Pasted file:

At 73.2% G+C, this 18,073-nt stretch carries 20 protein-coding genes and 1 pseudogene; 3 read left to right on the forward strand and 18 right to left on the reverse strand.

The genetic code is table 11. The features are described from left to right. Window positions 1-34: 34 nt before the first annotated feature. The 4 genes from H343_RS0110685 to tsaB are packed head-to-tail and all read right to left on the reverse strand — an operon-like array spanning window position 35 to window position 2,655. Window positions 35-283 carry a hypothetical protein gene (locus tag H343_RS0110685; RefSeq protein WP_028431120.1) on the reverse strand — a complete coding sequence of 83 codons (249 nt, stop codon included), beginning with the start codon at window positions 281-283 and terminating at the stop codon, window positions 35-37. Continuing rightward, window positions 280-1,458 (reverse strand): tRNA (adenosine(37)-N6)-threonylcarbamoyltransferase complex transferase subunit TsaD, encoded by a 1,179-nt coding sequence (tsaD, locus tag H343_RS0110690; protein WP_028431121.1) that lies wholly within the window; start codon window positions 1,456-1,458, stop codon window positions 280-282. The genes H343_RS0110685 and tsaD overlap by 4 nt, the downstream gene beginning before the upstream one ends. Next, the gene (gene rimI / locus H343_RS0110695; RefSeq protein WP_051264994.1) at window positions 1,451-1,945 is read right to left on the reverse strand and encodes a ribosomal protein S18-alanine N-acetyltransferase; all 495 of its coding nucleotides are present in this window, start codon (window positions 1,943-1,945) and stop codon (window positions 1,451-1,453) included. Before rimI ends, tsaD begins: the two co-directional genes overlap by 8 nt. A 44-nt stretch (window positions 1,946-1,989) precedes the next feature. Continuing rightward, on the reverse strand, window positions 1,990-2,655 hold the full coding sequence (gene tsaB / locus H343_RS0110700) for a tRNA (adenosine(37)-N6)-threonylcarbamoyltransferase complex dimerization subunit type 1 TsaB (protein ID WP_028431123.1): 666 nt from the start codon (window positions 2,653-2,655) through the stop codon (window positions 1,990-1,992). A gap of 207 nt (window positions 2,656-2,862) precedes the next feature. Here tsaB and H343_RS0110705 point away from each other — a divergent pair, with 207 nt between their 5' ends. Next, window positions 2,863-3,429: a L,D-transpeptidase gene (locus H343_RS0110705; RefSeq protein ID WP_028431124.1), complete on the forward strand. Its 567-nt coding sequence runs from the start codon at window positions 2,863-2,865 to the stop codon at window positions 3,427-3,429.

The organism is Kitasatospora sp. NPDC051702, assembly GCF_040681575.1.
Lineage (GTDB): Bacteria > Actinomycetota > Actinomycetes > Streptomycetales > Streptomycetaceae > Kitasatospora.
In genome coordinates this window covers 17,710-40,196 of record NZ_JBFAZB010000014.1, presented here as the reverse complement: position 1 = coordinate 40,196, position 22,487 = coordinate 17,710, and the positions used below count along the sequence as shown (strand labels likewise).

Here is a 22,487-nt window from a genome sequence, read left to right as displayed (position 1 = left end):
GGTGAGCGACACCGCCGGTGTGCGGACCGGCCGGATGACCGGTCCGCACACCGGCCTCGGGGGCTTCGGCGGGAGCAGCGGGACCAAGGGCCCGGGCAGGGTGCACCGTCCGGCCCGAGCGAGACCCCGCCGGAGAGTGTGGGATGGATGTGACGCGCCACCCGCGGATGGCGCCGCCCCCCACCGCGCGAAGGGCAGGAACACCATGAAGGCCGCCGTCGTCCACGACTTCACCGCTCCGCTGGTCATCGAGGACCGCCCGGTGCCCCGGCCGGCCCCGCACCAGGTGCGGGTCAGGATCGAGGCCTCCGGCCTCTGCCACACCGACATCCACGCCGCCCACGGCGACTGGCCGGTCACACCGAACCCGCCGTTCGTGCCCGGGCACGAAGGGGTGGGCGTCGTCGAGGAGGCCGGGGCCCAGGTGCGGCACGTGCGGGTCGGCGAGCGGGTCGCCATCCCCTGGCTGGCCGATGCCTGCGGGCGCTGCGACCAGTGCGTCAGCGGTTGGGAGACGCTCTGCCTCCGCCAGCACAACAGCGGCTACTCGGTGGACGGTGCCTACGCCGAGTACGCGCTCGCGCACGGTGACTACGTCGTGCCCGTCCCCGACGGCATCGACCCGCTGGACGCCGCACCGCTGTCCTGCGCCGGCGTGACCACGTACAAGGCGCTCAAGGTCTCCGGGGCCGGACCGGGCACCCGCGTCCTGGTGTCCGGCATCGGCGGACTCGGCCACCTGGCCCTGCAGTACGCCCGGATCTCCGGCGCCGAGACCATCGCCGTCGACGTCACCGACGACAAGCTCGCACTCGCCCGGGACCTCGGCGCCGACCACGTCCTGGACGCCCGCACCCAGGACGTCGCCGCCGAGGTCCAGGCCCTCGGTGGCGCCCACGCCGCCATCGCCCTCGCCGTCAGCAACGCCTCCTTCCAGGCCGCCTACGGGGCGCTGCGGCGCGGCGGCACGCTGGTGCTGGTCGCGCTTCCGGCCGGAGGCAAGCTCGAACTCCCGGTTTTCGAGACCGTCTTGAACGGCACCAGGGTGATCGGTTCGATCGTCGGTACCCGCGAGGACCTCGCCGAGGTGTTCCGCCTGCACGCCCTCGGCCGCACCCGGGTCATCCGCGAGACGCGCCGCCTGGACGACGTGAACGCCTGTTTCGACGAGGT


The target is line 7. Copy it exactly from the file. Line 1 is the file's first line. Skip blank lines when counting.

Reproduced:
GGTGAGCGACACCGCCGGTGTGCGGACCGGCCGGATGACCGGTCCGCACACCGGCCTCGGGGGCTTCGGCGGGAGCAGCGGGACCAAGGGCCCGGGCAGGGTGCACCGTCCGGCCCGAGCGAGACCCCGCCGGAGAGTGTGGGATGGATGTGACGCGCCACCCGCGGATGGCGCCGCCCCCCACCGCGCGAAGGGCAGGAACACCATGAAGGCCGCCGTCGTCCACGACTTCACCGCTCCGCTGGTCATCGAGGACCGCCCGGTGCCCCGGCCGGCCCCGCACCAGGTGCGGGTCAGGATCGAGGCCTCCGGCCTCTGCCACACCGACATCCACGCCGCCCACGGCGACTGGCCGGTCACACCGAACCCGCCGTTCGTGCCCGGGCACGAAGGGGTGGGCGTCGTCGAGGAGGCCGGGGCCCAGGTGCGGCACGTGCGGGTCGGCGAGCGGGTCGCCATCCCCTGGCTGGCCGATGCCTGCGGGCGCTGCGACCAGTGCGTCAGCGGTTGGGAGACGCTCTGCCTCCGCCAGCACAACAGCGGCTACTCGGTGGACGGTGCCTACGCCGAGTACGCGCTCGCGCACGGTGACTACGTCGTGCCCGTCCCCGACGGCATCGACCCGCTGGACGCCGCACCGCTGTCCTGCGCCGGCGTGACCACGTACAAGGCGCTCAAGGTCTCCGGGGCCGGACCGGGCACCCGCGTCCTGGTGTCCGGCATCGGCGGACTCGGCCACCTGGCCCTGCAGTACGCCCGGATCTCCGGCGCCGAGACCATCGCCGTCGACGTCACCGACGACAAGCTCGCACTCGCCCGGGACCTCGGCGCCGACCACGTCCTGGACGCCCGCACCCAGGACGTCGCCGCCGAGGTCCAGGCCCTCGGTGGCGCCCACGCCGCCATCGCCCTCGCCGTCAGCAACGCCTCCTTCCAGGCCGCCTACGGGGCGCTGCGGCGCGGCGGCACGCTGGTGCTGGTCGCGCTTCCGGCCGGAGGCAAGCTCGAACTCCCGGTTTTCGAGACCGTCTTGAACGGCACCAGGGTGATCGGTTCGATCGTCGGTACCCGCGAGGACCTCGCCGAGGTGTTCCGCCTGCACGCCCTCGGCCGCACCCGGGTCATCCGCGAGACGCGCCGCCTGGACGACGTGAACGCCTGTTTCGACGAGGT